Tag Archives: neurodiversity movement
The term “neurodiversity” was first pioneered in the late 1990’s by two forward-thinking individuals: journalist Harvey Blume and autism advocate Judy Singer. Blume and Singer both believed that the ‘Neurologically Different’ deserve their own political category, standing alongside the familiar ones of class, gender, and race and working to augment the rights and redefine common perceptions of the neurodiverse.
It was Blume and Singer’s wish to see the neurodiverse perceived in light of their strengths as well as their weaknesses. They noted, for example, that those with dyslexia often show above-average visual thinking abilities and entrepreneurial knack. Those with ADHD have a penchant for creative problem solving on the fly. They are typically very imaginative and excel in holistic problem processing that is based on imagination rather than working memory. People on the autism spectrum often show an unusual affinity for mathematics and computer programming. Those who struggle with mental illness, though their challenges may be many, often come up with unique and insightful ways to cope, and frequently exhibit heightened creativity.
Those who believe in the concept of neurodiversity do not advocate ignoring the many problems and hardships faced by those with aforementioned conditions, but rather that we should not frame these conditions in the negative alone. Instead, individuals who are neuroatypical ought to be respected, celebrated, and honored for their unique skills and achievements. It should be more understood by the public at large that those who fall under the umbrella of neurodiversity are every bit as capable of achieving great things as those who are not.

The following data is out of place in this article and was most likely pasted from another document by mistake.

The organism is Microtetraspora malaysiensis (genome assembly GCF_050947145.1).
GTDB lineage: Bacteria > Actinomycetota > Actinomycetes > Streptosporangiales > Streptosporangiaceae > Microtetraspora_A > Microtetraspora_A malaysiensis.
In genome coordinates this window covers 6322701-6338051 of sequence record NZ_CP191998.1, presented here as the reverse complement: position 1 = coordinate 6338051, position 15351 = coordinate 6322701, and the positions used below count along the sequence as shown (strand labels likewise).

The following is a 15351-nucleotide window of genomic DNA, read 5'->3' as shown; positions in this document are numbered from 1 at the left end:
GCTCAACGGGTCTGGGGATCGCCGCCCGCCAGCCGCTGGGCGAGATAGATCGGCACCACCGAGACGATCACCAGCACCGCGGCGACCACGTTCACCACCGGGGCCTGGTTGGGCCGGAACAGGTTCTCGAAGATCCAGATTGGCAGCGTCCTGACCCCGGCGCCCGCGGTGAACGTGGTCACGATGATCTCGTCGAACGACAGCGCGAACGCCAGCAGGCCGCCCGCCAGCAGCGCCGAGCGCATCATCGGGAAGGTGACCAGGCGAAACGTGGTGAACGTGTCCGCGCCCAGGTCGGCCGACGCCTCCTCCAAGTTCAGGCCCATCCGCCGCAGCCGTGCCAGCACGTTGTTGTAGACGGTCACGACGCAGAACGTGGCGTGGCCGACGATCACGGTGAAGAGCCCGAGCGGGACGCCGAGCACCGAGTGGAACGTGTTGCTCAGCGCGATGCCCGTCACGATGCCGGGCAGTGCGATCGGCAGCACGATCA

The Seven Key Points of Neurodiversity:
When attempting to understand what neurodiversity is and how those with it can best adapt and thrive while remaining true to their authentic selves, it’s wise to keep the following seven points in mind:
- The Human Brain Functions Like an Ecosystem more so than like a Machine. How many times have you heard the brain likened to a computer? This is, as it turns out, too simplified a view. The brain functions more like the internet, or one of the many biological ecosystems we can observe in the natural world around us. It is a complex network of interrelated systems, all working together.
- Human Brains Exist Along Spectrums of Ability. Disability categories are not discreet entities, not boxes that entirely separate people off from the mainstream of cognitive ability. Dyslexia, for example, has been shown to be part of a spectrum that includes normal reading ability.Many people on the autism spectrum may behave and function in a way that is outwardly “normal”. Cognitive abilities like literacy, sociability, attention, and learning, all exist on spectrums, and we as people are more connected in this than we realize. There is no hard line between the cognitively “normal” and the disabled. Instead, there are many shades of grey, many different mental landscapes.